Amery ice shelf (Iceberg D28)



Antarctica is a continent located at the far southern reaches of the globe whose entire surface is covered by ice and snow. Glaciers reach the sea and creep out over the ocean like an icy tongue. From time to time, the leading edge of the glaciers starts to melt from below, in the part which touches the sea, and a large section of this tongue of ice hangs over the sea until it collapses, thus producing what are known as icebergs. This phenomenon is not related to climate change and naturally occurs as part of the glaciers’ lifecycle. In the Amery ice shelf, this process occurs every 60 to 70 years and we have recently witnessed the latest episode.

In late September 2019, an iceberg about 1,600 square kilometres broke off from the Amery ice shelf, a platform of ice that extends over the Antarctic Ocean, and started heading out to sea. The last time this process occurred was in 1963 and since then scientists have been anxiously waiting for the next such event. This time, the immense iceberg occupied a surface area equivalent to the city of London and its path could be monitored by the satellites that orbit the Earth.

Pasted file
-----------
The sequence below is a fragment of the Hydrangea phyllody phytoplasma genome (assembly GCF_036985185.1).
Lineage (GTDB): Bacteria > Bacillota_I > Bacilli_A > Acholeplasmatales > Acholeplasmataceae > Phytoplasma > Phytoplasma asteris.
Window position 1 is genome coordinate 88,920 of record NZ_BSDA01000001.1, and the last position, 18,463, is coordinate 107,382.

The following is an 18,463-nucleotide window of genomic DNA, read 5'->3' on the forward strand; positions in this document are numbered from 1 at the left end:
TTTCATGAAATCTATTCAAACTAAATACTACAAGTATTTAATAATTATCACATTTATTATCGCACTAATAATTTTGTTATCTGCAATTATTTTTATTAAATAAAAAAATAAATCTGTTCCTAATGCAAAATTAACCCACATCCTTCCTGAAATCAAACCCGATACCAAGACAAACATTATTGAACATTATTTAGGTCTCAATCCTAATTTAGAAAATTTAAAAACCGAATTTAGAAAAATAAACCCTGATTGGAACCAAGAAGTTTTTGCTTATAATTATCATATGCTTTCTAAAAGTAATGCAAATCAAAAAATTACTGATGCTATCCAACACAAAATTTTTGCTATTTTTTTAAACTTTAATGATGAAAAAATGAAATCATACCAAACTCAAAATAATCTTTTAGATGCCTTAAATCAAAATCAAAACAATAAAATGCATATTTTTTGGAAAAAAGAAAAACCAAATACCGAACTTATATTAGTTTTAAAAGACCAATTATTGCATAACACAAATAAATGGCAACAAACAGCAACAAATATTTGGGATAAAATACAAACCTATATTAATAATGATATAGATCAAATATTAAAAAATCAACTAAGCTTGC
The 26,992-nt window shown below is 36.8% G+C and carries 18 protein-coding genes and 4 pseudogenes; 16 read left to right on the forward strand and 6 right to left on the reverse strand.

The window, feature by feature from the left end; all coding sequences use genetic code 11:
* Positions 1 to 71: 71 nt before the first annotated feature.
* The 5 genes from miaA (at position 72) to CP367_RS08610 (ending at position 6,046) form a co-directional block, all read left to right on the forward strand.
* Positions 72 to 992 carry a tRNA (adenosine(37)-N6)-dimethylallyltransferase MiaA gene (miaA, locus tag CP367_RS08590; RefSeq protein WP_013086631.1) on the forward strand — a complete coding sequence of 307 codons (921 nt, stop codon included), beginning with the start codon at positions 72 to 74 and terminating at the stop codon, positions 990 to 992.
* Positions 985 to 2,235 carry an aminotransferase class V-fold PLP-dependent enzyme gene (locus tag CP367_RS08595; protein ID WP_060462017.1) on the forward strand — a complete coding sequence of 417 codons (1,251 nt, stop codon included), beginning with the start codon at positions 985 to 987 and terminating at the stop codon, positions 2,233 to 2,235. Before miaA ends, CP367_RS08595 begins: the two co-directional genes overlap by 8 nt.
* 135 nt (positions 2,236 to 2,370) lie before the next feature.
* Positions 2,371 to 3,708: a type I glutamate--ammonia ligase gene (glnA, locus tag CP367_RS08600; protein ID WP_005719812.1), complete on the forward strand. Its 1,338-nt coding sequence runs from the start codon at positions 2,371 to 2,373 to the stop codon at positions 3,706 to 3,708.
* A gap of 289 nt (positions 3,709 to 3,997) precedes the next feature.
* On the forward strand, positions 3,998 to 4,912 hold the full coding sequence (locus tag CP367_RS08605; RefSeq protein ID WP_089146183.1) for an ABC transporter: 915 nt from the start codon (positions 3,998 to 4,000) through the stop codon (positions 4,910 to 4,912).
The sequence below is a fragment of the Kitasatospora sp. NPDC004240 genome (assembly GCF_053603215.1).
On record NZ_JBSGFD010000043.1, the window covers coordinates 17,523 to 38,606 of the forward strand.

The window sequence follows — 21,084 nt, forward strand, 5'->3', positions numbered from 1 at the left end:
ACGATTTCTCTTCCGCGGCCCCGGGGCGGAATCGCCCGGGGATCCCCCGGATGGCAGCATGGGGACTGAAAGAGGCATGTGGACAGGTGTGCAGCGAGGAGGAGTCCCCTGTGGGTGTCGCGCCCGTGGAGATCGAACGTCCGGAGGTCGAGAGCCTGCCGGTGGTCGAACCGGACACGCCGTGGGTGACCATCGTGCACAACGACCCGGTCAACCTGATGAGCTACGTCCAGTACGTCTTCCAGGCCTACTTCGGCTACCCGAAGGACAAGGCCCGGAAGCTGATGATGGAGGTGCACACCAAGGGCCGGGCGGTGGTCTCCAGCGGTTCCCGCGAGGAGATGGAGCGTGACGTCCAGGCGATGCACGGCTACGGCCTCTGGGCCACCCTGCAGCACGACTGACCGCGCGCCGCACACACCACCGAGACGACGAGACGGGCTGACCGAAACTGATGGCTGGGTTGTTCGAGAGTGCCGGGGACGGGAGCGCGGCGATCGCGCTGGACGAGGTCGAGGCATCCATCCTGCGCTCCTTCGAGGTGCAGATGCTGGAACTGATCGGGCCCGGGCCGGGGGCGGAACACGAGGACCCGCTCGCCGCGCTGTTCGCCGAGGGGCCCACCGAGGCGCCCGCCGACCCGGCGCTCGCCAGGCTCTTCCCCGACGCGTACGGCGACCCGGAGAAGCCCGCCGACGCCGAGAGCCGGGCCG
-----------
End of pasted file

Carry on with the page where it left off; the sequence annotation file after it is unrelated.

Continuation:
Amery ice shelf and D28 iceberg on September 13th (left) and November 24th (right) 2020.CC BY 4.0 Sentinel Hub EO Browser.

This animation has been created using the images from the Sentinel-1 satellite, which orbits the Earth equipped with radar that emits microwaves, calculating the value of each object that reflects this type of wave. When we talk about radar, we refer to the category of active sensors, and therefore ones that can obtain regular information, regardless of the atmospheric conditions. Sentinel-1, then, is the ideal instrument for monitoring the poles or mountains, which are the areas containing the planet’s glaciers, but also ones which tend to be cloaked by dense storms that hinder observation techniques using passive sensors.

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